But, after a good few years of this, I decided enough was enough and that I would sit further out to avoid the constant duckdiving under the better, but broken, waves.

This meant that I then could see much more of what was coming, and it also gave me a much better chance of catching the set waves as they rolled in.

By being further when you are surfing, your wave choice can improve since you will have advance warning of any bigger sets and you will also be able to adjust quickest for any waves that you want to get to that might be a long way off.

Combining this positioning with riding a bigger board also gave me more confidence since I could see more clearly and paddle faster, which was definitely a step-change in my surfing experience.

You will also have fewer ‘sets on the head’ if you sit further out since you will likely be able to either ride them or duckdive under them, something which is really hard to do if you sit even just a little closer to shore.

6. Paddle like crazy!

When you have set your sights on the right wave, then it is time to paddle like crazy.

This is because it can take a good while to get up to full speed when paddling on your surfboard.

Set the direction in which you want to paddle to catch your chosen wave, this can be angled or straight. You can also make small adjustments as you are paddling but remember that these will slow you down and might cause you to miss the wave.

Keep your head straight and try not to rock side to side on your board as it will slow you down.

Some of you might be thinking about times you have caught waves when you were not paddling fast. Well, although you can certainly catch waves without paddling at full speed, these are usually the most difficult waves to take off on. Late takeoffs are the reserve of more experienced surfers, so there is no need to try and do these too early on in your surfing progression.

7. If in doubt, pull out!

When you are just about to take off, there comes a moment, often just a split second, in which you will have to make the crucial decision: take off or abort.

This isn’t always as simple as it seems, since there can be many other people out in the lineup and you may not always be able to see them.

As such, always wait for a wave that you have room to take off on without any other people within at least 20 yards in front of you.

20 yards might sound like a lot but, when you factor in the speed of a wave, plus a 7 foot long board and another 7 foot of leash, it suddenly becomes quite a small area.

If there are people who are paddling out in a diagonal position from where you are taking off you will still need to proceed with caution as they will be closer to you once up and riding but it is easier to avoid them than anyone straight in front of you.

8. Do a last-second check

Looking over your shoulder is a simple thing to do in normal circumstances but some beginner surfers might forget this when caught up in the excitement of finally catching a good wave.

Specifically, I mean look over your shoulder towards the breaking wave. This is because there might be someone already up and riding that you somehow missed previously.

Taking a wave that someone is already riding on towards you is poor surf etiquette and is called ‘dropping in’ on someone. Doing this is dangerous and will also make you less likely to be a popular person at that spot in that lineup, so just remember to look back before taking off!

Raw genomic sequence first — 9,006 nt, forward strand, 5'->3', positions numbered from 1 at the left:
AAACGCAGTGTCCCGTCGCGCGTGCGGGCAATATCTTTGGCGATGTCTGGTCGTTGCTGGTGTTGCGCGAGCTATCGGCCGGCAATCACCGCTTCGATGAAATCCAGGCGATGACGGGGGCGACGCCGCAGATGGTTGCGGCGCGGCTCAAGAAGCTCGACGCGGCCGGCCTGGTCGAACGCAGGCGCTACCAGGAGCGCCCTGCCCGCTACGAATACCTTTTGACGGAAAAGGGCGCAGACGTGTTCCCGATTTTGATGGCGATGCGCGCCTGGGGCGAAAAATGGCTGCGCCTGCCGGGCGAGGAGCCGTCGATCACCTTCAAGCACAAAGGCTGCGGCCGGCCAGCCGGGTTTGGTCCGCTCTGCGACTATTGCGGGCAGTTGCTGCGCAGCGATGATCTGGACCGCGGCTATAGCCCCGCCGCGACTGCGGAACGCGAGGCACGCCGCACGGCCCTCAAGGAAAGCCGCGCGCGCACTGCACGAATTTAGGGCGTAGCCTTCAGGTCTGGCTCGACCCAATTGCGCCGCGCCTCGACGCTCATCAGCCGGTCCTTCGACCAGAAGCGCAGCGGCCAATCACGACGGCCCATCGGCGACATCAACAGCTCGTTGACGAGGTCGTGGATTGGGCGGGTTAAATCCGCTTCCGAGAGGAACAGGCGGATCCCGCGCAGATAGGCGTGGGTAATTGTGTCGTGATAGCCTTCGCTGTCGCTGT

It sounds crazy but there are many people who learn to surf and don’t even realize that this is bad so, take it from me, it is most definitely better to just have a quick look back and check that there is nobody behind you than drop in and hurt them or, at very least, anger them and others in the surf!

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Me being dropped in on by a bodyboarder in Bali. He should have looked back and seen me coming but what can you do!

This last-second check is also useful for helping you to see what kind of position you are in for taking off and riding the wave, something that we’ll look at in the next section below.

9. Don’t get too close to your wave!

You will also want to catch a wave that is going to break at the right time to give you a chance to take off.

If you watch how the wave ‘peels’, that is when it is breaking left or right from the peak of the wave, then you will see that some waves are faster than others.

Equally, you will notice that some waves break quite slowly, which are idea for learning to surf on.

When you position yourself for a take-off, and when you look back over your shoulder, you can then see how far away the breaking wave is from you.

This will let you know how much time you have to take off. If the breaking wave is approaching you really fast then you might not have a good chance of being able to get up to your feet in time. 

On the flip side, if the breaking wave is a good few yards (or meters) away from you, then this should give you enough time to take off and start riding the wave.

Try to put yourself in the sweet spot where the wave breaks close enough to you for you to catch it but not so close that it will just land on your back or dump you into the flats in front of the broken wave!

Related Questions

How do beginners get waves? By being patient and observing the line up for the right waves. It’s also crucial that learner surfers paddle out in a spot that suits their level since trying to ride an advanced wave early on will mean catching hardly any waves and is dangerous.

Be mindful of your limits and follow all the tips above in this post for getting waves.

What to do when a wave breaks on you? There is not really a lot that you can do since a wave landing on you will entirely control what happens next. However, in the seconds before it happens, you might want to bail your board, pushing it away from you or at least try to relax.

Relaxing may seem totally unnatural but if you are tense and stiff when a wave hits you, it will hurt that bit more as your body’s tension will act like a paddle, pushing you further and for longer underwater.